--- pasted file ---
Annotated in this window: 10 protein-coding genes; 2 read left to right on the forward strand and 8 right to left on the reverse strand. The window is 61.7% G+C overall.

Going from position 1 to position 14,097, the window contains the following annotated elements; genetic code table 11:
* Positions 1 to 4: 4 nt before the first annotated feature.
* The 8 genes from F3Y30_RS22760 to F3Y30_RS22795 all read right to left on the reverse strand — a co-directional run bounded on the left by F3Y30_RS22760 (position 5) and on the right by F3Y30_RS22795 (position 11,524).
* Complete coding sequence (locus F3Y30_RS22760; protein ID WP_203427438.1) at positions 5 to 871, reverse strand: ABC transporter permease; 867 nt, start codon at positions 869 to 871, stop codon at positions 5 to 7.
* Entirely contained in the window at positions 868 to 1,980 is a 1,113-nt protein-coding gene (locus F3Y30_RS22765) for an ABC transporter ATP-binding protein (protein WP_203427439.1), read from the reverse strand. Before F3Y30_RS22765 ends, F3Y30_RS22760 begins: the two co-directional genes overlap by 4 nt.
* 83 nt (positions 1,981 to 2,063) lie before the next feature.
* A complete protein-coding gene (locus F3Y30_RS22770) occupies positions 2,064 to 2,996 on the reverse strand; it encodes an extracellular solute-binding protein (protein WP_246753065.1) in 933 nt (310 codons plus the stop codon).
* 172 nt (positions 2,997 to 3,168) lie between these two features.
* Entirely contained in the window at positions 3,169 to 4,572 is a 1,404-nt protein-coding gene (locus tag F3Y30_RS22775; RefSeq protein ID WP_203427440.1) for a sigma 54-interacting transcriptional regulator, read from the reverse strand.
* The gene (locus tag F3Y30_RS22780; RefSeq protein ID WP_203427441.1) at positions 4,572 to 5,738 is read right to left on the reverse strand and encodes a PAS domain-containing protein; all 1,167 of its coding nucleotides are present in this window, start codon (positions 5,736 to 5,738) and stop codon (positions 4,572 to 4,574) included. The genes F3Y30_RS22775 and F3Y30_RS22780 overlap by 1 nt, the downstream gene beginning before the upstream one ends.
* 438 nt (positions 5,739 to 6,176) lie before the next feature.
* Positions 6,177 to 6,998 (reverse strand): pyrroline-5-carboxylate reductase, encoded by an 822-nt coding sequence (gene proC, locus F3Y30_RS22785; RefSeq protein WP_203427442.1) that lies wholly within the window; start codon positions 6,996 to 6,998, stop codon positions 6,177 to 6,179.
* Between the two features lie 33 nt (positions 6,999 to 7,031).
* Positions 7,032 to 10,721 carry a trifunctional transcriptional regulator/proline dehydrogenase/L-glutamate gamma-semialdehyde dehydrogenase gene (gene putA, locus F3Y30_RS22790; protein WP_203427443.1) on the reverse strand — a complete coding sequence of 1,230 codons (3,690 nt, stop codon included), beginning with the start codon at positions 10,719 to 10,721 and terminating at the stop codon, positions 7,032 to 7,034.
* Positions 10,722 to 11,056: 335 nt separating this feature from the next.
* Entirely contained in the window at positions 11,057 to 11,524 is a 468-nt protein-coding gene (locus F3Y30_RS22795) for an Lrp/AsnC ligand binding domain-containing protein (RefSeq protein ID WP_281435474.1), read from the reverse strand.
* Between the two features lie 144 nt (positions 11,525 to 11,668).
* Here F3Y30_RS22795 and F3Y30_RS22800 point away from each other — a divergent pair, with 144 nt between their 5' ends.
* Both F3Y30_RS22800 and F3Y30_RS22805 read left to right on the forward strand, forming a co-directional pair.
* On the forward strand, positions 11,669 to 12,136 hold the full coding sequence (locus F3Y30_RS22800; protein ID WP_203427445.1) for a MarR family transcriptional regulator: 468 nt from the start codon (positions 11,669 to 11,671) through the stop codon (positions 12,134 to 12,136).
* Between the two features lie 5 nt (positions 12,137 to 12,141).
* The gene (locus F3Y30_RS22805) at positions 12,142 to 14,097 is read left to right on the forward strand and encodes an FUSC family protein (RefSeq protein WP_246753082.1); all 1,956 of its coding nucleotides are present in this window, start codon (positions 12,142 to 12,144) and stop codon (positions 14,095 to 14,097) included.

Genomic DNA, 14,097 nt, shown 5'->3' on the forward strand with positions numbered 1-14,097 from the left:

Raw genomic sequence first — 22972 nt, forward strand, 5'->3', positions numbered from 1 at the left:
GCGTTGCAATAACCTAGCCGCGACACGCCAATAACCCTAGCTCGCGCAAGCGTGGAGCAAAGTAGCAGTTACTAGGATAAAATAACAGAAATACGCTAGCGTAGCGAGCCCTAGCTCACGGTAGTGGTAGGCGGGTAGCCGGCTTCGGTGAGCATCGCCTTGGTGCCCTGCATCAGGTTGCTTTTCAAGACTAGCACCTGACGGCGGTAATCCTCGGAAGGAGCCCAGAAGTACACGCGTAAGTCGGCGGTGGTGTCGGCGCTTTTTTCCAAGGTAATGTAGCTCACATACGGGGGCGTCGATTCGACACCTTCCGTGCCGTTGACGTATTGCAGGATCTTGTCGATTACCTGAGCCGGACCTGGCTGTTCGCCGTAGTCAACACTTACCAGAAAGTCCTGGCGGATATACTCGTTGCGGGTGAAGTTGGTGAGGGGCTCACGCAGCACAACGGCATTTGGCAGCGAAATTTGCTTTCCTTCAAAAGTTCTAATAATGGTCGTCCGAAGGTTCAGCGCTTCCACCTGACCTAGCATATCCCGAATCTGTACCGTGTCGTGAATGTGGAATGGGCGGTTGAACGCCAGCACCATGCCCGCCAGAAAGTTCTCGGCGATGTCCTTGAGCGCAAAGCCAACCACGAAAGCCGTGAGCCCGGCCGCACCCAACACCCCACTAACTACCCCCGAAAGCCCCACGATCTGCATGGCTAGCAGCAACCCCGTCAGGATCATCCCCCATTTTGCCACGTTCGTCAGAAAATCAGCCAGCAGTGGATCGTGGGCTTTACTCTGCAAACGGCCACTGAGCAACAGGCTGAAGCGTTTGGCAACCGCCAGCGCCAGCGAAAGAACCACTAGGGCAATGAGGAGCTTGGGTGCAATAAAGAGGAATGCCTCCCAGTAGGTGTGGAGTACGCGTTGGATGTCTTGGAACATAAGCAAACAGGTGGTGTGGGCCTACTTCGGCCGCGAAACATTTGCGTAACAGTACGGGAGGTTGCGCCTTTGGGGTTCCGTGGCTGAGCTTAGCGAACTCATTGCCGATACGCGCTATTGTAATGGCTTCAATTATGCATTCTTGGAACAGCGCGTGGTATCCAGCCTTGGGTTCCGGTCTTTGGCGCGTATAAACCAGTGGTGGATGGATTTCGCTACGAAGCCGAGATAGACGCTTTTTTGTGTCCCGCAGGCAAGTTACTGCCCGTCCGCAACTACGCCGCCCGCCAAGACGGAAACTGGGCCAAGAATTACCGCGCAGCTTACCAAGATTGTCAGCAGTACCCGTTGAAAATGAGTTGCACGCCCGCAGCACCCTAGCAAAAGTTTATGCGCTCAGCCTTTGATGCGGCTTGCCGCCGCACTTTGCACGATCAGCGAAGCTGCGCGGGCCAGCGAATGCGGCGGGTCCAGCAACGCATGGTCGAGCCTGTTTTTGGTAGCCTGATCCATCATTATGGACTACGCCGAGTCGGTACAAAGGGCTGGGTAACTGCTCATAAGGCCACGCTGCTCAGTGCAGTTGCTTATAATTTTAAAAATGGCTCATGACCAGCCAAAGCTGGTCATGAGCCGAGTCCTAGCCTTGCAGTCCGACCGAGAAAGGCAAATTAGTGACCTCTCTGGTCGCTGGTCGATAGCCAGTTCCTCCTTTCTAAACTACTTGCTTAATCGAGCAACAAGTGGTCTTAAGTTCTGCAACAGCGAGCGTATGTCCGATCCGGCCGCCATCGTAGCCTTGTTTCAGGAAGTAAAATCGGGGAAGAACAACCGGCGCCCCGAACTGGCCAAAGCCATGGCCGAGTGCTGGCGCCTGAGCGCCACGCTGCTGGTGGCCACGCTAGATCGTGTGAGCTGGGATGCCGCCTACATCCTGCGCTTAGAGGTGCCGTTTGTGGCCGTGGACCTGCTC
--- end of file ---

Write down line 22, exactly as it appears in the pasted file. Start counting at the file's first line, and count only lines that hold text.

* Between the two features lie 5 nt (positions 12,137 to 12,141).